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How Otunnu lost control of UPC

Olara Otunnu

A noble diplomat who didn’t cut it in Uganda’s banana politics

 On Wednesday, Olara Otunnu resigned as UPC president, bringing an end to an enigmatic reign of a leader who failed to weave his diplomatic skills into the fabric of a party that has twice ruled the country.

Otunnu said he was stepping aside to concentrate on political activism.

“We must bring change to the country and I am not giving up on politics,” Otunnu told journalists at the party headquarters.

By many measures, Otunnu has so far failed to make an indelible mark on Uganda’s political landscape. A powerful orator, Otunnu cannot escape suggestions that once he stepped outside the air-conditioned offices and marbled walls of the United Nations in New York, he failed to find his way around the intricacies of our politics.

“He jumped into a wrong field. He thought that he was going into politics of diplomacy or student politics,” said Ayena Odong, a party MP who represents Oyam North.

Ayena, a respected lawyer, said Otunnu’s goose was cooked once he failed to connect with the people at the grassroots who form the foundation of UPC’s support. This does not in any way suggest that Otunnu was bereft of any good ideas on how to steer the country forward.

In September 2013, while unveiling what he termed as the UPC political agenda, Otunnu said Ugandans must have the resolve to lead the change they want to see in the country.

“This ingredient [resolve] has been conspicuously missing from the Ugandan scene. Without resolve, we would have never witnessed the recent successful uprisings in the Middle East and elsewhere, the collapse of apartheid in South Africa, or the ending of segregation in the United States,” he said.


Otunnu was elected UPC president on May 14, 2010, propped up largely by his diplomatic experience and oratory skills. In him, some saw flashes of Dr Milton Obote, the late charismatic party leader, whose legacy still towers above all thanks to his brilliance and good articulation of issues.

Yet only months after taking over the reins, some of Otunnu’s decisions started dampening expectations of him – and exposed him as an indecisive politician who lacked the political nous to steward UPC to national leadership.

First, he pulled UPC out of the Inter-Party Coalition (IPC), an election vehicle formed by the opposition to field a single candidate against President Museveni in 2011, saying it would be useless for any organisation to participate in the elections without electoral reforms.

“IPC’s reason-for-being is our unequivocal demand for genuinely free and fair elections. That is our common IPC project. This is the glue that unites us. Without that project, our unity is hollow and bereft of a substantive agenda,” Otunnu explained in a statement issued on August 30, 2010.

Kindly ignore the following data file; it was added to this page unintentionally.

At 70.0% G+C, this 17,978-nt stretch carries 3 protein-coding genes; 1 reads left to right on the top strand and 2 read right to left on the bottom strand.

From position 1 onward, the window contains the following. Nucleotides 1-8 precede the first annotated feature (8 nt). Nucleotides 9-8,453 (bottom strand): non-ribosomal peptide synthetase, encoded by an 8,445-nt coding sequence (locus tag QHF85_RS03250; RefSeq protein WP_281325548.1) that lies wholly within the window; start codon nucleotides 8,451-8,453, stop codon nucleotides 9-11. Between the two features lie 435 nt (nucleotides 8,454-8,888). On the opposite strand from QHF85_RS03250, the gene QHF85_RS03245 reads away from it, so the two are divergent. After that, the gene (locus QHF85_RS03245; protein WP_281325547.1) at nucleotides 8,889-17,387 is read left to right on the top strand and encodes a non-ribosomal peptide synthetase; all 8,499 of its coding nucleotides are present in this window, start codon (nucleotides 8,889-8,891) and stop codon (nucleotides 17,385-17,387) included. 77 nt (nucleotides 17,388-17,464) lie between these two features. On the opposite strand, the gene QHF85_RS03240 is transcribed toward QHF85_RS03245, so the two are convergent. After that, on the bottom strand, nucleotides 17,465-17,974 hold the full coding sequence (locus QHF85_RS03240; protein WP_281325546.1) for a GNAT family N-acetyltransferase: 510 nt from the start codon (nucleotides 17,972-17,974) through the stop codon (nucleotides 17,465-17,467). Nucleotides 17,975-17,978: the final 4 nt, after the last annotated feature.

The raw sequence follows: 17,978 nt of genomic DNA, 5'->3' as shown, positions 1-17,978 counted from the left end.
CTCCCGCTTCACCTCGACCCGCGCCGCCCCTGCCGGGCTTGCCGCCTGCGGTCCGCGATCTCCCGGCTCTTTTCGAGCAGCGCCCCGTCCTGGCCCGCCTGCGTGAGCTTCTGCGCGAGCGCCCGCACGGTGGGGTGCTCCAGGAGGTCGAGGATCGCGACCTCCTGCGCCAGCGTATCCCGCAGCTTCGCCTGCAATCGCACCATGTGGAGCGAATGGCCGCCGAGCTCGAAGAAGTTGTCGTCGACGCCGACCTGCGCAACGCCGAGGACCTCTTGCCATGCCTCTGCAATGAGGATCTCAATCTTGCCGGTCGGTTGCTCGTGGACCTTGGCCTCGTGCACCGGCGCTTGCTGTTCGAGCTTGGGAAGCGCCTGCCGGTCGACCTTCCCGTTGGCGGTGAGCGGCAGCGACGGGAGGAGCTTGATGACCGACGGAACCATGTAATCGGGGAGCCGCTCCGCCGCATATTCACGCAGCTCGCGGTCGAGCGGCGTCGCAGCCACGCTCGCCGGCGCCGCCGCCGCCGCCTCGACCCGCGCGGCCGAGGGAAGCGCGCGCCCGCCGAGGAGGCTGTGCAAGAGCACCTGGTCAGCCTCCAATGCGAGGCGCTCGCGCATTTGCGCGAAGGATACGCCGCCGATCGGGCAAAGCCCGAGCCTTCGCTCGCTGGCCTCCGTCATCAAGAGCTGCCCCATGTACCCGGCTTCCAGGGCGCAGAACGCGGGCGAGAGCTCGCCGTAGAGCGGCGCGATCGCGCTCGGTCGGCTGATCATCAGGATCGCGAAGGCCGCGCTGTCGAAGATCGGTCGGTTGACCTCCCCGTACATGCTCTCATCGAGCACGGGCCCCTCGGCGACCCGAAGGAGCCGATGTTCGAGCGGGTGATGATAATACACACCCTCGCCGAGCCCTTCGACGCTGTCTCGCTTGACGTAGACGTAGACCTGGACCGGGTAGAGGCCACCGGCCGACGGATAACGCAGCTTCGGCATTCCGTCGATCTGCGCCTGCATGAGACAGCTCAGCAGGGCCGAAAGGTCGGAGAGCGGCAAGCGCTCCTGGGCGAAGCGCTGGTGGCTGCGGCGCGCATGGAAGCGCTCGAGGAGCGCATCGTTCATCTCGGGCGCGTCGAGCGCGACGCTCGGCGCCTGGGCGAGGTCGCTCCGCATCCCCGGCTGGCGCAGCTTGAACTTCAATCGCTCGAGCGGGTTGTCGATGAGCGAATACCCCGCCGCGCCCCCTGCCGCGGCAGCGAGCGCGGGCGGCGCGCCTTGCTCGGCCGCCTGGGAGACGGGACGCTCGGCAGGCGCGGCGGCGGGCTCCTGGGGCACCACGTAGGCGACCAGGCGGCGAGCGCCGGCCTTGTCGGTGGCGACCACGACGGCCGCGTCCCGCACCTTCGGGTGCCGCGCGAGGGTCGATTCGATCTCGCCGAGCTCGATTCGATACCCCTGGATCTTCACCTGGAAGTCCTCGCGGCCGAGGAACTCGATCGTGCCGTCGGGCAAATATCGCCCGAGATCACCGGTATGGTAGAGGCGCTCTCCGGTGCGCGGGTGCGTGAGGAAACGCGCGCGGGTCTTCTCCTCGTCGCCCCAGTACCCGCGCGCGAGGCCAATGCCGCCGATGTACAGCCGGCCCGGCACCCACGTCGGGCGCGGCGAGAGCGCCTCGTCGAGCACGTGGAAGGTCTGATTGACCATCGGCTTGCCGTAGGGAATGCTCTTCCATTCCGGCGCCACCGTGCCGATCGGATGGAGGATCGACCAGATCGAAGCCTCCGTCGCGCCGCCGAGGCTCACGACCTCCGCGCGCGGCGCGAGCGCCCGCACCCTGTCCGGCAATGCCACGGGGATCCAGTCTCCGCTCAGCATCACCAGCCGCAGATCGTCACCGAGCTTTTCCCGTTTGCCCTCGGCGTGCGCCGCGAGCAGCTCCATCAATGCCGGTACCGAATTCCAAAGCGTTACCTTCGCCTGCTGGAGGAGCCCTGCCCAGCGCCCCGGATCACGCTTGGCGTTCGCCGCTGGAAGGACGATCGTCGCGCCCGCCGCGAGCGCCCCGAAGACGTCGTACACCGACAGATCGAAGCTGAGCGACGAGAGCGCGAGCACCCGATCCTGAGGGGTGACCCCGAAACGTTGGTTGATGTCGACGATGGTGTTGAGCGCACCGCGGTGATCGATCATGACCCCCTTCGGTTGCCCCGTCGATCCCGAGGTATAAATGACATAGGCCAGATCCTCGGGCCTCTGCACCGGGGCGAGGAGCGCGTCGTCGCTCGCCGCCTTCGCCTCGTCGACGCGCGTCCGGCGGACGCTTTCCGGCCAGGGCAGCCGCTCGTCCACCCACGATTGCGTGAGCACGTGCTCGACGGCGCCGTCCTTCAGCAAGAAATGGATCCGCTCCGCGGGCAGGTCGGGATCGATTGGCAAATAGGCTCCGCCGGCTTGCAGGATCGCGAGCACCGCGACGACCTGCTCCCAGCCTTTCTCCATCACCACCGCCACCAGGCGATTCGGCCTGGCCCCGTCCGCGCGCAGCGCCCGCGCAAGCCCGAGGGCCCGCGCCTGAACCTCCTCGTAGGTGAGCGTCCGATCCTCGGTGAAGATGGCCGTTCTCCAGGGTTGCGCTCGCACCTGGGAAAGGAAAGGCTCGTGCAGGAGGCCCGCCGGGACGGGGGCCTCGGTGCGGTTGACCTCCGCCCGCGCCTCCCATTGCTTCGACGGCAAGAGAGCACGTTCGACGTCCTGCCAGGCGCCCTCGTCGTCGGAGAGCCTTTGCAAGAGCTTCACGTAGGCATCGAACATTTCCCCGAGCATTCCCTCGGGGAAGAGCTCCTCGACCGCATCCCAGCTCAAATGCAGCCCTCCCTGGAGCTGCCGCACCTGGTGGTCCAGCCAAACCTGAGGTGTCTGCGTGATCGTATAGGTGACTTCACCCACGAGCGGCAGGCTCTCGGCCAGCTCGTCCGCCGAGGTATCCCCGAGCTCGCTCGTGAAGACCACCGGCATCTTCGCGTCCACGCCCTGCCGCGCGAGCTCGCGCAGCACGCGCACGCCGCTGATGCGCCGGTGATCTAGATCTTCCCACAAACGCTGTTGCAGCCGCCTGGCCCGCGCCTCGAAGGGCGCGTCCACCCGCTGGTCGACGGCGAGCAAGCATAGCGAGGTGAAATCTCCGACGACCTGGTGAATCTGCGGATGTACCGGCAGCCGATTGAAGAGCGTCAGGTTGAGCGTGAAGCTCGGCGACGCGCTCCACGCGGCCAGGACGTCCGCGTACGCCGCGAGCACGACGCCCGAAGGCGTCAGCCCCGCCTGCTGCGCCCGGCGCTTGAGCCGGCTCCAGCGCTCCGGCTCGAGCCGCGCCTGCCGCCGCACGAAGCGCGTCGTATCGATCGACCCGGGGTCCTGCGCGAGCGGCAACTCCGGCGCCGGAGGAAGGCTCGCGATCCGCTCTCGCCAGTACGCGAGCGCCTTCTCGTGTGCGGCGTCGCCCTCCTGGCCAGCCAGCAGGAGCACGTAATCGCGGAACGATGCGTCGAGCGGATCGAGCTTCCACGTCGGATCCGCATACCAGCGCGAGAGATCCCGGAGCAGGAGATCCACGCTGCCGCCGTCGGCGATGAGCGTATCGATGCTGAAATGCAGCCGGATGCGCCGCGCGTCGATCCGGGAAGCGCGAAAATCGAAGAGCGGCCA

Then he flip-flopped on whether UPC would participate in the 2011 elections, saying his party would not participate in the exercise “whose outcome has already been predetermined in favour of Museveni.”

Surprisingly, he was nominated in November 2010 as UPC’s presidential candidate, before embarking on a countrywide campaign to explain why UPC needed to be voted into power. However, on election day in 2011, he spectacularly decided not to cast his ballot, even for himself, intriguing party supporters and political observers.

“Otunnu had no experience of leading a party and did not understand Uganda’s political environment. His resignation was the logical conclusion to this reality,” said Dr Mohammed Kulumba, a senior lecturer in the department of Political Science and Public Administration at Makerere University.


This political inexperience showed in 2011, when Otunnu hastily sacked a group of senior party leaders who were critical of his leadership style. They included the then party chairman Edward Rurangaranga, secretary general John Odit, and David Pulkol, the mercurial former director of research in Otunnu’s executive. 

The trio has since taken Otunnu to court. As if this was not bad enough, Otunnu failed to forge a harmonious relationship with the Obote family. The family accuses him of betraying Dr Milton Obote when he [Otunnu] decided to join the government of Tito Okello Lutwa in 1985 that had overthrown the former UPC president.

Otunnu was never going to have it easy without the endorsement of a family that retains significant influence in the party. By failing to win the Obote family support, Kulumba says, Otunnu’s leadership negatively affected the party’s fortunes in some parts of the country.

“The party’s support is waning in some areas such as Lango, where it traditionally enjoyed massive support because of Obote,” Kulumba pointed out.

Late last year, the party embarked on the process of renewing its grassroots structure. The party had planned that this process would culminate in a delegates’ conference on March 27.

Otunnu’s resignation now means that the party will have to first sort out the leadership problem before it attends to other affairs.  Our attempts to talk to Otunnu were futile. Also, the party spokesperson, Okello Lucima, did not return our calls.


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